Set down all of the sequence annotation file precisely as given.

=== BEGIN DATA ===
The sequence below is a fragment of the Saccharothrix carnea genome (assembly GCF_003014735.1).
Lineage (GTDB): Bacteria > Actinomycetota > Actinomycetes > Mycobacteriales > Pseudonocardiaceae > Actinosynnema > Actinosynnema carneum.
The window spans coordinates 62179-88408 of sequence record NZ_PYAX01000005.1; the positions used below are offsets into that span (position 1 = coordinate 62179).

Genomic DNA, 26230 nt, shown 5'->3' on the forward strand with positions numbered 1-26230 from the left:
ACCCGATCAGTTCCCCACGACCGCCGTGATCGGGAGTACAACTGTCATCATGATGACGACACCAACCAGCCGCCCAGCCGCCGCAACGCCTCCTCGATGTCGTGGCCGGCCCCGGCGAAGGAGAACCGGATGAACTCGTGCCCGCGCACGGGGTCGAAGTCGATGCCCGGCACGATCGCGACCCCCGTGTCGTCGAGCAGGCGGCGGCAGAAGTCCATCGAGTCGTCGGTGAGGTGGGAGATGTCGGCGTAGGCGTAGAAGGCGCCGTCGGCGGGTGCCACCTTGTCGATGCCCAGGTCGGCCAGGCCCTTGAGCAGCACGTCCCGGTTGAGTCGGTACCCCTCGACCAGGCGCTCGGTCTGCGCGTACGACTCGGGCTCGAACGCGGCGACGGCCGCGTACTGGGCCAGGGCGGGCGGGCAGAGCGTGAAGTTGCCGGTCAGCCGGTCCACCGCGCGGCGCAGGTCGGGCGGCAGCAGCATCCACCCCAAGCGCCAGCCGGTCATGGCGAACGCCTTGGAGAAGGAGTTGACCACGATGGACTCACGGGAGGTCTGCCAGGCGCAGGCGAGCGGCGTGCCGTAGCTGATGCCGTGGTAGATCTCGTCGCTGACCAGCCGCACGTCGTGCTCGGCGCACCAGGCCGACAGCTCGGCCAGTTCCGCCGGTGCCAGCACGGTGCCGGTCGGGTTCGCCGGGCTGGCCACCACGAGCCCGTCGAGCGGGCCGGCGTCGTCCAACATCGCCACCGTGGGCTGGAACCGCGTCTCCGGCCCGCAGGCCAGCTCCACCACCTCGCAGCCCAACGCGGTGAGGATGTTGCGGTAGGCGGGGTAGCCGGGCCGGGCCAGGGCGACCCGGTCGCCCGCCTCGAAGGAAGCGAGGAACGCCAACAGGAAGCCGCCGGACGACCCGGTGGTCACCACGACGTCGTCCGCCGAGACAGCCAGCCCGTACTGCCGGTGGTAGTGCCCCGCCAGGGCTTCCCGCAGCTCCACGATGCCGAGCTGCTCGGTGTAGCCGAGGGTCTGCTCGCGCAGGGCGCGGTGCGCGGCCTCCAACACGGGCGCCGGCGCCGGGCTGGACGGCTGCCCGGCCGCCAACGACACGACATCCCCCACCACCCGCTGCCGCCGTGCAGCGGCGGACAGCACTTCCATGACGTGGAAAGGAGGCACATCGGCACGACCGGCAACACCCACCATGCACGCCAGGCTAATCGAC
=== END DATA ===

The sequence below is a fragment of the Saccharothrix carnea genome (assembly GCF_003014735.1).
Lineage (GTDB): Bacteria > Actinomycetota > Actinomycetes > Mycobacteriales > Pseudonocardiaceae > Actinosynnema > Actinosynnema carneum.
The window spans coordinates 62179-88408 of sequence record NZ_PYAX01000005.1; the positions used below are offsets into that span (position 1 = coordinate 62179).

Genomic DNA, 26230 nt, shown 5'->3' on the forward strand with positions numbered 1-26230 from the left:
ACCCGATCAGTTCCCCACGACCGCCGTGATCGGGAGTACAACTGTCATCATGATGACGACACCAACCAGCCGCCCAGCCGCCGCAACGCCTCCTCGATGTCGTGGCCGGCCCCGGCGAAGGAGAACCGGATGAACTCGTGCCCGCGCACGGGGTCGAAGTCGATGCCCGGCACGATCGCGACCCCCGTGTCGTCGAGCAGGCGGCGGCAGAAGTCCATCGAGTCGTCGGTGAGGTGGGAGATGTCGGCGTAGGCGTAGAAGGCGCCGTCGGCGGGTGCCACCTTGTCGATGCCCAGGTCGGCCAGGCCCTTGAGCAGCACGTCCCGGTTGAGTCGGTACCCCTCGACCAGGCGCTCGGTCTGCGCGTACGACTCGGGCTCGAACGCGGCGACGGCCGCGTACTGGGCCAGGGCGGGCGGGCAGAGCGTGAAGTTGCCGGTCAGCCGGTCCACCGCGCGGCGCAGGTCGGGCGGCAGCAGCATCCACCCCAAGCGCCAGCCGGTCATGGCGAACGCCTTGGAGAAGGAGTTGACCACGATGGACTCACGGGAGGTCTGCCAGGCGCAGGCGAGCGGCGTGCCGTAGCTGATGCCGTGGTAGATCTCGTCGCTGACCAGCCGCACGTCGTGCTCGGCGCACCAGGCCGACAGCTCGGCCAGTTCCGCCGGTGCCAGCACGGTGCCGGTCGGGTTCGCCGGGCTGGCCACCACGAGCCCGTCGAGCGGGCCGGCGTCGTCCAACATCGCCACCGTGGGCTGGAACCGCGTCTCCGGCCCGCAGGCCAGCTCCACCACCTCGCAGCCCAACGCGGTGAGGATGTTGCGGTAGGCGGGGTAGCCGGGCCGGGCCAGGGCGACCCGGTCGCCCGCCTCGAAGGAAGCGAGGAACGCCAACAGGAAGCCGCCGGACGACCCGGTGGTCACCACGACGTCGTCCGCCGAGACAGCCAGCCCGTACTGCCGGTGGTAGTGCCCCGCCAGGGCTTCCCGCAGCTCCACGATGCCGAGCTGCTCGGTGTAGCCGAGGGTCTGCTCGCGCAGGGCGCGGTGCGCGGCCTCCAACACGGGCGCCGGCGCCGGGCTGGACGGCTGCCCGGCCGCCAACGACACGACATCCCCCACCACCCGCTGCCGCCGTGCAGCGGCGGACAGCACTTCCATGACGTGGAAAGGAGGCACATCGGCACGACCGGCAACACCCACCATGCACGCCAGGCTAATCGAC